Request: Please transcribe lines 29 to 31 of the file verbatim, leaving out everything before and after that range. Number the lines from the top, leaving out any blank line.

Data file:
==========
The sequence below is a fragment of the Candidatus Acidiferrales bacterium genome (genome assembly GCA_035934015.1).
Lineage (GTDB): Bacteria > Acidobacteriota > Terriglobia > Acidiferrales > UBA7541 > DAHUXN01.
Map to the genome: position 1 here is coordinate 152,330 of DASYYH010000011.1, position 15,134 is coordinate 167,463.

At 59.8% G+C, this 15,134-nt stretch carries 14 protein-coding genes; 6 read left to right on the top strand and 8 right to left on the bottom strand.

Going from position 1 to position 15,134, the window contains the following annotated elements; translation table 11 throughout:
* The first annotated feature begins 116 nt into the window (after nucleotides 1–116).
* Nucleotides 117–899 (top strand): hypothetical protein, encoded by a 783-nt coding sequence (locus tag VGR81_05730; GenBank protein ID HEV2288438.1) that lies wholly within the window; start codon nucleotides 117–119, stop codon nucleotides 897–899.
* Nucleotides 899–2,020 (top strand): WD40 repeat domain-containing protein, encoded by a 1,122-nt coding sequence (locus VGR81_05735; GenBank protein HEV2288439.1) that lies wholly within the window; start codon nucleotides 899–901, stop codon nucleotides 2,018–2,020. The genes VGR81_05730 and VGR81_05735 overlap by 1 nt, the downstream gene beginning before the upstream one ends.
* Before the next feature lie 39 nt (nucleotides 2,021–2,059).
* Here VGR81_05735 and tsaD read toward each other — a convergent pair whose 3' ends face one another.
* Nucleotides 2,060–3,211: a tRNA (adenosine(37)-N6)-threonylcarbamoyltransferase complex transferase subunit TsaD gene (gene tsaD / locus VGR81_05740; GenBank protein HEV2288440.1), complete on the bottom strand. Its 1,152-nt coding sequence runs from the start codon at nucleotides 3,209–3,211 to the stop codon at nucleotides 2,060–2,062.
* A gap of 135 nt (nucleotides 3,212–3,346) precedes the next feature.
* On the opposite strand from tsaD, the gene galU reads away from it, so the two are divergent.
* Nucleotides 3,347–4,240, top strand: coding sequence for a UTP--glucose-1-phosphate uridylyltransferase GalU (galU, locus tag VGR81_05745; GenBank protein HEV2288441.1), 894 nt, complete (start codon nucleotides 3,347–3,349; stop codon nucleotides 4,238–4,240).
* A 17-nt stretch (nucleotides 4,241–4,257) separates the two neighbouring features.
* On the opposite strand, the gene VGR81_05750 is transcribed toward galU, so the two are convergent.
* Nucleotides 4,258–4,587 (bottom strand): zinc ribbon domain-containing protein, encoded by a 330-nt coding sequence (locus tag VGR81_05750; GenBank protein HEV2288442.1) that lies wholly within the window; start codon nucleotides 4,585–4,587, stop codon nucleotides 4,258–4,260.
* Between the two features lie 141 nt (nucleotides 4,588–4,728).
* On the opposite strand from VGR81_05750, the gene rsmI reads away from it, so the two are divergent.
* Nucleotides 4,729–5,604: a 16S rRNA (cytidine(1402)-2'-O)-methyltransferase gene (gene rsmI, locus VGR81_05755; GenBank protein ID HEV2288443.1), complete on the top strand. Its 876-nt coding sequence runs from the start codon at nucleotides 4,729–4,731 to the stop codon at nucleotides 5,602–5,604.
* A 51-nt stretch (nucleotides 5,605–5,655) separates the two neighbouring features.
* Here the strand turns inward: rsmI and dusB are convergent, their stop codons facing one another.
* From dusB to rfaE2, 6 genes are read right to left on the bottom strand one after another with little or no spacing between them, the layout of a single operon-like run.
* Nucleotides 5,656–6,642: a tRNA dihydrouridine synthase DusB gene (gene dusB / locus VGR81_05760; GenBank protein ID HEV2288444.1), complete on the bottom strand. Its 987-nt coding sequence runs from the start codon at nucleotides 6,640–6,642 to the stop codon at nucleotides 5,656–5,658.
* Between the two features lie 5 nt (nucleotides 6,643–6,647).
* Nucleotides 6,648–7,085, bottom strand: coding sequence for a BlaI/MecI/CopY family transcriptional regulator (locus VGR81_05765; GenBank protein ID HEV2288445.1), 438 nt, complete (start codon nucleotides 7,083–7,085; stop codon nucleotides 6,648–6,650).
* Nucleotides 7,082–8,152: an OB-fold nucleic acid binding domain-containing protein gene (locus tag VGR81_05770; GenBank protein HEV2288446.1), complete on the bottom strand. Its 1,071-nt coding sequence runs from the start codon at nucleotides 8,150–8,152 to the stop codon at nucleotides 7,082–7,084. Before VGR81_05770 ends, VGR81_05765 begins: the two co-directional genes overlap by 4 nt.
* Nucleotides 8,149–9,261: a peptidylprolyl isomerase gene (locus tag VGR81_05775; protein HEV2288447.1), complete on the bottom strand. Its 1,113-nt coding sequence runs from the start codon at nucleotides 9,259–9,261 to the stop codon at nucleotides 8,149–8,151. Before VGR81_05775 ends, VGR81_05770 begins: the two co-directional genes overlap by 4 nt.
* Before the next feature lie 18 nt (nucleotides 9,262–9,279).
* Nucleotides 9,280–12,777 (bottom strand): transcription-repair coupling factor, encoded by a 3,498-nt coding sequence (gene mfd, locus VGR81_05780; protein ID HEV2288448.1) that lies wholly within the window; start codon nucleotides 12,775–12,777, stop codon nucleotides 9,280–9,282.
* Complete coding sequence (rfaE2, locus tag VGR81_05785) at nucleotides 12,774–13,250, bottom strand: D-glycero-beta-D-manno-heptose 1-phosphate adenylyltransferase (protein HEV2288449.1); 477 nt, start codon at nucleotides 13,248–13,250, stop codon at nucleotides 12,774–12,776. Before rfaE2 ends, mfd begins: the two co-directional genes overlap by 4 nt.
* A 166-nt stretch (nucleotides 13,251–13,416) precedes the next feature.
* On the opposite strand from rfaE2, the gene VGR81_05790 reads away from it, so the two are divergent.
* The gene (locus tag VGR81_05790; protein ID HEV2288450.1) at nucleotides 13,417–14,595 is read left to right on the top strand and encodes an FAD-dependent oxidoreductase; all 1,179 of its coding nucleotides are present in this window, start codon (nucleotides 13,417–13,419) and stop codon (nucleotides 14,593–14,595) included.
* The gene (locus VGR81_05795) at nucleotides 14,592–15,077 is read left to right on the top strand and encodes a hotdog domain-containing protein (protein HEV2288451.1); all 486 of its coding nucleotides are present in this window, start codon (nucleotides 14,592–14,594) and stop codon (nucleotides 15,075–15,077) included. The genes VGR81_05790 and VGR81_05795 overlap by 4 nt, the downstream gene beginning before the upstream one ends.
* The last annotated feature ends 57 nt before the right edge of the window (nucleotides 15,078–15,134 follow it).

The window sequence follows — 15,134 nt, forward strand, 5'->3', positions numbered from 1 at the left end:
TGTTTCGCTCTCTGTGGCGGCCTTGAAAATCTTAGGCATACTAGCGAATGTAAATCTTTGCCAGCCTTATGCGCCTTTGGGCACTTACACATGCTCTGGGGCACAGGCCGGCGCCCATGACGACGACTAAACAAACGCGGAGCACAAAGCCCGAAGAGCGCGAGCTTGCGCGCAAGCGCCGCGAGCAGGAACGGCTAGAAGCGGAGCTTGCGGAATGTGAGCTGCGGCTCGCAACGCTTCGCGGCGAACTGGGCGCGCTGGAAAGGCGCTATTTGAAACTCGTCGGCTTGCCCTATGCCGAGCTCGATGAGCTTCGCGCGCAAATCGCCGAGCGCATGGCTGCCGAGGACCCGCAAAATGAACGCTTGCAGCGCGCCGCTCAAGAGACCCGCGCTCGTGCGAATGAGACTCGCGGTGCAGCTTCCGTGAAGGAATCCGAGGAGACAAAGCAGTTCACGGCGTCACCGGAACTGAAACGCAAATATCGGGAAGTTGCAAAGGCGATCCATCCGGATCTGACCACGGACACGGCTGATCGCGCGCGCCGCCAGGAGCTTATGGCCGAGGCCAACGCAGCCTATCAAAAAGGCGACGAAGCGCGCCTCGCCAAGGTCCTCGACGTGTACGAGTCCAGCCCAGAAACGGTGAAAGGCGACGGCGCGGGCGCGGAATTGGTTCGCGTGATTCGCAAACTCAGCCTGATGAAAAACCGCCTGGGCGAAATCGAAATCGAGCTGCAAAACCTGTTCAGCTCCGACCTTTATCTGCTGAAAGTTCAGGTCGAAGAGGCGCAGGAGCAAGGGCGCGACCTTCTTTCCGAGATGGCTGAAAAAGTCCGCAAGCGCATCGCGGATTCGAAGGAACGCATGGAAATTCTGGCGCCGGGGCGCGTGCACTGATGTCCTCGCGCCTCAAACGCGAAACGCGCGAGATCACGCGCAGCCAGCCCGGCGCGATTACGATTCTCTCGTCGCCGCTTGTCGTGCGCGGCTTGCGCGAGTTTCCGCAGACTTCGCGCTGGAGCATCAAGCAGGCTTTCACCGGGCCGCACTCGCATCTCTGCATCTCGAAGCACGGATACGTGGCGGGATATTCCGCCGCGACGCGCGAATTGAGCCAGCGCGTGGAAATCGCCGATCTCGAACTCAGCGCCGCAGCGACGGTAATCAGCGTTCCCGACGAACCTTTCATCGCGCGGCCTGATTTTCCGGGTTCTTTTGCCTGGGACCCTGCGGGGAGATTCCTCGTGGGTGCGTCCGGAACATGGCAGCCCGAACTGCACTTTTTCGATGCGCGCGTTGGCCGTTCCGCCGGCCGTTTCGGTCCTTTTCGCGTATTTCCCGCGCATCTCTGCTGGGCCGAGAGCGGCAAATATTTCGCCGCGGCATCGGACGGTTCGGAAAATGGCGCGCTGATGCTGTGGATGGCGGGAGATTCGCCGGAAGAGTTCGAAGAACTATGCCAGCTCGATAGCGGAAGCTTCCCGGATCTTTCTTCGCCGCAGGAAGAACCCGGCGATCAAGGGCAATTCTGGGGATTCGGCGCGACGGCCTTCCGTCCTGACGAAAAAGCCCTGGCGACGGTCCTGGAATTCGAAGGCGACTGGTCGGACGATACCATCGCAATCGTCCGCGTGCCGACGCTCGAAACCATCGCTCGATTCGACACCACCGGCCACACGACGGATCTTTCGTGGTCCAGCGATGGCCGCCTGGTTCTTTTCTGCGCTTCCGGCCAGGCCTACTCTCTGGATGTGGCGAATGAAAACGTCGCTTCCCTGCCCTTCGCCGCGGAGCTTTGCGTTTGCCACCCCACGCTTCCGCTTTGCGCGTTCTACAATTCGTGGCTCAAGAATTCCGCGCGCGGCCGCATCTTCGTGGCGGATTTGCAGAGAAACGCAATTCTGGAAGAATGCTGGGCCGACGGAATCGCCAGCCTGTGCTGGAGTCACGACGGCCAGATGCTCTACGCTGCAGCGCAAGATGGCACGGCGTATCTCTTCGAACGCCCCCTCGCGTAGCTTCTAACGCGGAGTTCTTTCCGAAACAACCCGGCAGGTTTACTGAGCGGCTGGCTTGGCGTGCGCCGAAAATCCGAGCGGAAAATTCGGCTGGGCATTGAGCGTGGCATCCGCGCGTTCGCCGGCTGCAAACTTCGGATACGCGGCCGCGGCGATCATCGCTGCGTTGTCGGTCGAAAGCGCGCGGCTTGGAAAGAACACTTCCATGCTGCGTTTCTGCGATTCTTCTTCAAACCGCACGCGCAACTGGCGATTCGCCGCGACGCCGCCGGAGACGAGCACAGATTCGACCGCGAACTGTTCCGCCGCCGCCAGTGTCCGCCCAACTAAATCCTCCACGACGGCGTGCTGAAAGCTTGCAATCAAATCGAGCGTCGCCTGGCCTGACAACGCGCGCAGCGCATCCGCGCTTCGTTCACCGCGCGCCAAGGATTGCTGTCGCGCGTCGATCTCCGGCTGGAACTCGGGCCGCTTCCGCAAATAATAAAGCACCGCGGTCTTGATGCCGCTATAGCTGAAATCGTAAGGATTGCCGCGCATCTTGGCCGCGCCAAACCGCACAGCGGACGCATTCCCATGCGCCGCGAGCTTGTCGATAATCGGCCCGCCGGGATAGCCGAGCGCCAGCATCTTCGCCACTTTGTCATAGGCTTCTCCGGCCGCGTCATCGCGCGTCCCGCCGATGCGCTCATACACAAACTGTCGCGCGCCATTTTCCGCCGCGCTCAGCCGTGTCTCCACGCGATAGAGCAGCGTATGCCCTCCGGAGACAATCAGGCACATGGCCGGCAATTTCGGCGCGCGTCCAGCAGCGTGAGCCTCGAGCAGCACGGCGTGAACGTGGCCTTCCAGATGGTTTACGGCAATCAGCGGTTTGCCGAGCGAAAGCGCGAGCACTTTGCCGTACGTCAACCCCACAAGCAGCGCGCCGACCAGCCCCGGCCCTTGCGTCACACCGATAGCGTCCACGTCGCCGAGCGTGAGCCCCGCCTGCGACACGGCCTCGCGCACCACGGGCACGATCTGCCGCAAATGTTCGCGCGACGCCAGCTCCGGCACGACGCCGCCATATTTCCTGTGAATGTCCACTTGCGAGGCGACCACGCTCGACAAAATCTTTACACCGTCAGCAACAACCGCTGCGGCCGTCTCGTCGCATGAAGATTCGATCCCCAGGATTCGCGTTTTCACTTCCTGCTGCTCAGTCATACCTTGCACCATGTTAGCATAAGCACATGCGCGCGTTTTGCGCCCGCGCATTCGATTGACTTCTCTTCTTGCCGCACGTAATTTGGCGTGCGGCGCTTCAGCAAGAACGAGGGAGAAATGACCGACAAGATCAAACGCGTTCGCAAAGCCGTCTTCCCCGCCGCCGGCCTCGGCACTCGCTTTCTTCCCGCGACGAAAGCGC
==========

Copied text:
* Before the next feature lie 18 nt (nucleotides 9,262–9,279).
* Nucleotides 9,280–12,777 (bottom strand): transcription-repair coupling factor, encoded by a 3,498-nt coding sequence (gene mfd, locus VGR81_05780; protein ID HEV2288448.1) that lies wholly within the window; start codon nucleotides 12,775–12,777, stop codon nucleotides 9,280–9,282.
* Complete coding sequence (rfaE2, locus tag VGR81_05785) at nucleotides 12,774–13,250, bottom strand: D-glycero-beta-D-manno-heptose 1-phosphate adenylyltransferase (protein HEV2288449.1); 477 nt, start codon at nucleotides 13,248–13,250, stop codon at nucleotides 12,774–12,776. Before rfaE2 ends, mfd begins: the two co-directional genes overlap by 4 nt.